Friday, August 15, 2008

We're ok.

Last Thursday, at 8:30 am, we found out I wasn't pregnant any more. My stupid body didn't get the message for awhile, even thought the poor ultrasound tech laid the news on us pretty clearly before he beat a hasty retreat.

I had had a bad feeling for a few days, and hadn't been sleeping or focusing on anything else very well. The ultrasound confirmed my fears. The baby was gone. I was about to have a miscarriage. We went home and had a pretty horrible day. Poor Lucky had to go to work, but I was able to stay on our couch and do what I had to do for hours (that is: cry, try to watch a movie, cry some more, ask myself unanswerable questions, cry.) I spoke to my midwives, who were absolutely fantastic, and they gave me just the right mix of empathy and information. They confirmed that this is far, far more common than people accept (1 in 5 pregnancies end in the first trimester) but we just don't talk about it. For the pregnancy to end at this stage, the loss could be attributed pretty confidently to a chromosomal problem that stopped the embryo from thriving, and caused the little life to shut itself off, as it wasn't meant to be. They also assured me that this says nothing about the viability of future pregnancies, but you can go ahead and remind me of that the next time we're two months along.

As of Friday, we started to pick ourselves up. On Thursday night, I slept better than I had in weeks, and on Friday, I had a remarkably productive day at work, even though I broke down a bit when my boss tried to ask me how I was doing. Over the weekend, we really did make peace with this, although I had twinges of guilt for enjoying things, and a big feeling of dread hanging over me for the physical process still to come. My body still hadn't let go, although the ultrasound showed that this had already been over for weeks. I thought we could wait it out, and let my body take care of it eventually, but my midwives flexed their loving but tough muscles and, pointing out the risk of infection, and the need for closure, made an appointment for me at a clinic that takes care of these sorts of things.

That happened yesterday. It wasn't pleasant, but it's done. Really really, we're ok. Our family and friends have been so great about supporting us from the sidelines while respecting our requests to deal with this on our own. Lucky has been a champ as always, and although I never need a reminder of his awesomeness, the article we were given by one of the nurses on the subject of helping each other heal made it pretty clear that other women are dealing with some serious douchebags.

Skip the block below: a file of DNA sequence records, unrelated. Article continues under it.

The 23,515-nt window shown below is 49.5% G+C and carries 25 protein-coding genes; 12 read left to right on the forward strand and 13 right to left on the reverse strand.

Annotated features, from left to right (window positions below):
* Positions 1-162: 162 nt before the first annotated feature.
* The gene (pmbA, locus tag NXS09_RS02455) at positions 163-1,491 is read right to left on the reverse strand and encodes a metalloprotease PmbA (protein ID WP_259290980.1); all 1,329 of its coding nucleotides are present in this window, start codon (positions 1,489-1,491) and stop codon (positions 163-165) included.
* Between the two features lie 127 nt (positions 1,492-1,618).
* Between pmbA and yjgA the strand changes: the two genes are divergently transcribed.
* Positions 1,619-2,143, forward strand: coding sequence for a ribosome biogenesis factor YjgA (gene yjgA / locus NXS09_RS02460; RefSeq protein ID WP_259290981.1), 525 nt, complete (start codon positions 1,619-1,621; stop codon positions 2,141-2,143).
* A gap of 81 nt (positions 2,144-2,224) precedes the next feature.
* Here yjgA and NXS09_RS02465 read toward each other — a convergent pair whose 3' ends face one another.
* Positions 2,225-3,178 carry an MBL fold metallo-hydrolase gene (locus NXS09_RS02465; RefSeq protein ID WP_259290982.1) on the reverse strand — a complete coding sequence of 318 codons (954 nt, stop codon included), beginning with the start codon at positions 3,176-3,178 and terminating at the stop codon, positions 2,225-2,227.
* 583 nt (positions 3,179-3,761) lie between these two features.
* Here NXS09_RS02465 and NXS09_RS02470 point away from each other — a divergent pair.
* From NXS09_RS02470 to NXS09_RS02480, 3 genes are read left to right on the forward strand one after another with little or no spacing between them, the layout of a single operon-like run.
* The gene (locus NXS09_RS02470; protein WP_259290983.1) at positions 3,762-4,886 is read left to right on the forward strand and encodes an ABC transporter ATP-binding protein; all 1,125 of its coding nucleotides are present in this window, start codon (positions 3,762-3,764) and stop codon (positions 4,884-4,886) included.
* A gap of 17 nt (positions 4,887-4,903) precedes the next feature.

This is worth quoting:
"A husband often encourages his wife to "keep busy," and may react with frustration and concern at her frequent inability to do anything but sit, think, and cry. He fears that this outpouring of grief means his wife is "falling apart," and he may be frightened by her difficulty in coping with everyday."

Another gem:
" 'I guess I did blame my wife for awhile. We never knew why our baby died, and I thought she should have taken better care of herself.' "

Ok, one more:
"Mourning can create a tremendous pull toward anything that feels new and unblemished. It is not unusual for a father or mother to turn to another relationship, perhaps even to begin an affair."

Besides the reminder that Lucky and I have such a great relationship, and that we are surrounded by friends and family that love us very much, we're also acutely aware of how fortunate we are to be able to conceive, and have this reassurance that our parts do fit together. There are other couples that would give anything to have gone through what we've just dealt with, because it means that we have the potential to do it again, and have a baby. There is a couple that we love very much who are in that exact position, and we have thought of them every time we've felt too sad, and remembered that this is really just part of the process. We're ok, I promise.

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